Hello po. Welcome ulit, to Labandera Chronicles.
Bago ninyo husgahan itong aking halos cut-and-paste from past Facebook postings, pakibasa muna nang buo. This is about my father Cornelio Miranda Orteza, born Sept 14, 1917, with his identical twin, Leoncio.
Daddy was a church deacon, a lay minister, at one time president of the Christian Lawyers Association of the Philippines. He prayed like he would never stop; the joke in our family was that you could nap while he was praying, dream, wake up, and he wouldn't be done yet.
In the summer before I got into Grade IV, he sent me to put in loose change in his trouser pocket upstairs. I did as told, but discovering a lot more ten and five centavo pieces there, I got tempted, took several, turned, and there he was, standing behind me.
I do not know how he noiselessly got in. He was just suddenly there. He got his belt off the hook where he'd always hung it, rolled it. I was shaking in fear; he'd never belted me and now it looked like I was going to get it.
Except he put the rolled-up belt in my hand, and said, "Hit me."
"Hit you?" I quavered.
"Spank me," he insisted.
So I did.
"Stronger!" He declared. "Lakasan mo! Mas pa!"
"Masasaktan ka!" I cried. I threw the belt aside and rushed into his arms, wildly sobbing. "Sorry, Daddy! Sorry!"
He comforted me, wiped my tears away, and gently explained: "Mas pa ako na-hurt sang nakita ko ikaw nga ga-pangawat sang akong sinsilyo. Kun ako nga tatay mo diri sa duta na-hurt, mas pa ang Dios Amahan." Only then did I see that he, too, was crying.
The lesson stayed with me; I put the scene in an episode of Hapi House, sometime late 1987, on IBC-13.
When I took on the mantle of family breadwinner soon after college, I did so without resentment. But there were little things that bugged me as a young girl.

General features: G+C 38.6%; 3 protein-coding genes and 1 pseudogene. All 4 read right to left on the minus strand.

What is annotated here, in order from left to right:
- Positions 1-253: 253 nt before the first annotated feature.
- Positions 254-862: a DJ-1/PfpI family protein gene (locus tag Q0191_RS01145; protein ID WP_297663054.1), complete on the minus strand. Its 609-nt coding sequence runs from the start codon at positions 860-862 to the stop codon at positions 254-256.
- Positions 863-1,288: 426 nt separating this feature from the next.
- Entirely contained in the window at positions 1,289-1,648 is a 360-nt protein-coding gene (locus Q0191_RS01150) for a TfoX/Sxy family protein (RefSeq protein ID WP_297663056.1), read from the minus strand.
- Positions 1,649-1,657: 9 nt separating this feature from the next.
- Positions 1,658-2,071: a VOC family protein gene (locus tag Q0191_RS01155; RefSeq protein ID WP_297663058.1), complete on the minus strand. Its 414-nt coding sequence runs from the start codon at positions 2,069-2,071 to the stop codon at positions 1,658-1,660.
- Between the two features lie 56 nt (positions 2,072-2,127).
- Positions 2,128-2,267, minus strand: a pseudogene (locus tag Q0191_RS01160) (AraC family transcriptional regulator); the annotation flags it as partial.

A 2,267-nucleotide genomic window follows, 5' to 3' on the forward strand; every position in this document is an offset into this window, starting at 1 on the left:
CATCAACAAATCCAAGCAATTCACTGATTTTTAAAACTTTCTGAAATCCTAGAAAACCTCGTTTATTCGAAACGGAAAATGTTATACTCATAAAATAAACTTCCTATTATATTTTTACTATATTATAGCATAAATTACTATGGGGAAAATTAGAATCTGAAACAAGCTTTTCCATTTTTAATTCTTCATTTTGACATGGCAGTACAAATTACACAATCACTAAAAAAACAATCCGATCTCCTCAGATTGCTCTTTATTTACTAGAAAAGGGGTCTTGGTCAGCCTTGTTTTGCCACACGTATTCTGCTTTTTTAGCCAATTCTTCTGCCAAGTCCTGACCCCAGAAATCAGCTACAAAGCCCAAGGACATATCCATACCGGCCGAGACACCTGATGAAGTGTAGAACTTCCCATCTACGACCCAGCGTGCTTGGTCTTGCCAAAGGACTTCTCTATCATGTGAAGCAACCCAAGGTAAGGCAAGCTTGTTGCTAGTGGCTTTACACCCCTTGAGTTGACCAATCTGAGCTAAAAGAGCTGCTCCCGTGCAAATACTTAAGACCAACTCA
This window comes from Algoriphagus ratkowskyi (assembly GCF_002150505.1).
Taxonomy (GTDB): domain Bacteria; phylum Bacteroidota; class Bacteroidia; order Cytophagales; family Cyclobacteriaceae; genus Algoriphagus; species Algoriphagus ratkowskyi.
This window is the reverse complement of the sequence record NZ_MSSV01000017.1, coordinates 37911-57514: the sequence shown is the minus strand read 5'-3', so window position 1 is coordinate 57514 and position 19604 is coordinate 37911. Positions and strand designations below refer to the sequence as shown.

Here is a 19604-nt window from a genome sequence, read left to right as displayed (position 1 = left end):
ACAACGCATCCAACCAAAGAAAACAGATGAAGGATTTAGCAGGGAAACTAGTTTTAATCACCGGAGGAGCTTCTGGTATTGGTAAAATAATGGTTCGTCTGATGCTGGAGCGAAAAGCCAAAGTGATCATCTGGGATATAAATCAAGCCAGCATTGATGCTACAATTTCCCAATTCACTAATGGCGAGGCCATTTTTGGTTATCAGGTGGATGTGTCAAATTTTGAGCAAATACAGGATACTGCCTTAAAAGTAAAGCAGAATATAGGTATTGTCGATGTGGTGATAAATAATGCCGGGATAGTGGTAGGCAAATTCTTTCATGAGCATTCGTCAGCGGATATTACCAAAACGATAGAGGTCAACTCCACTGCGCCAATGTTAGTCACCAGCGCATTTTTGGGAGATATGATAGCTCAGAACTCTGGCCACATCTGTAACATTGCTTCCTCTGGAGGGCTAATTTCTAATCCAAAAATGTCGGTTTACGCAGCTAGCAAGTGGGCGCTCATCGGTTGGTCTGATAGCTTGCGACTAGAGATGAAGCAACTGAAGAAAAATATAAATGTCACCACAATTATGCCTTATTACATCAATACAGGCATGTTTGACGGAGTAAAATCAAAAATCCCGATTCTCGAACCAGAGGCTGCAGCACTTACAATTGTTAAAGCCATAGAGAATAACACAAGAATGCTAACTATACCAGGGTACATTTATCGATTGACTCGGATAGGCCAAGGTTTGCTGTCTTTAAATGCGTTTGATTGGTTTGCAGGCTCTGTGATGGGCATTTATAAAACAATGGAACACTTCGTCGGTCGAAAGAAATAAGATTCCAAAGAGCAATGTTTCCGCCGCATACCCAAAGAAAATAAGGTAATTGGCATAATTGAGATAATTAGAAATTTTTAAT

Call it petty, but I never saw Daddy drive a car. He never got himself a burger all the times I suddenly popped in his office and always just had a potato fry while I ate. All he could get me was a pair of shoes I was expected to make last until the next school year.
One night in 1990, he was just suddenly there, driving the blue Plymouth that his brother left in our care. He took me out, past the old COD Department Store where the yearly Christmas display was all he could treat all of his seven children to. We went to my favorite Savory restaurant near Escolta where we both had burgers, oh how his eyes twinkled! Then he brought me to Gregg’s Shoes and got me two pairs of shoes. Two pairs of shoes!
After which he brought me home, to the apartment where I lived as a married woman of a little over two years.
Then he hugged me, kissed me on the forehead. And said: “I never got to thank you for taking over what should have been my responsibilities. But I thank you now, and I want to let you know how much I appreciate all that you’ve done. I love you and I’m very proud of you.”
We had just buried him morning of that day I had my dream.
There was nothing fancy in the burial rites. It was quiet. It was decent. My siblings and I honored the father who taught us how to share and how to care for others without fanfare, without scandal, for, really, how else do you proclaim to the world how well your parents raised you?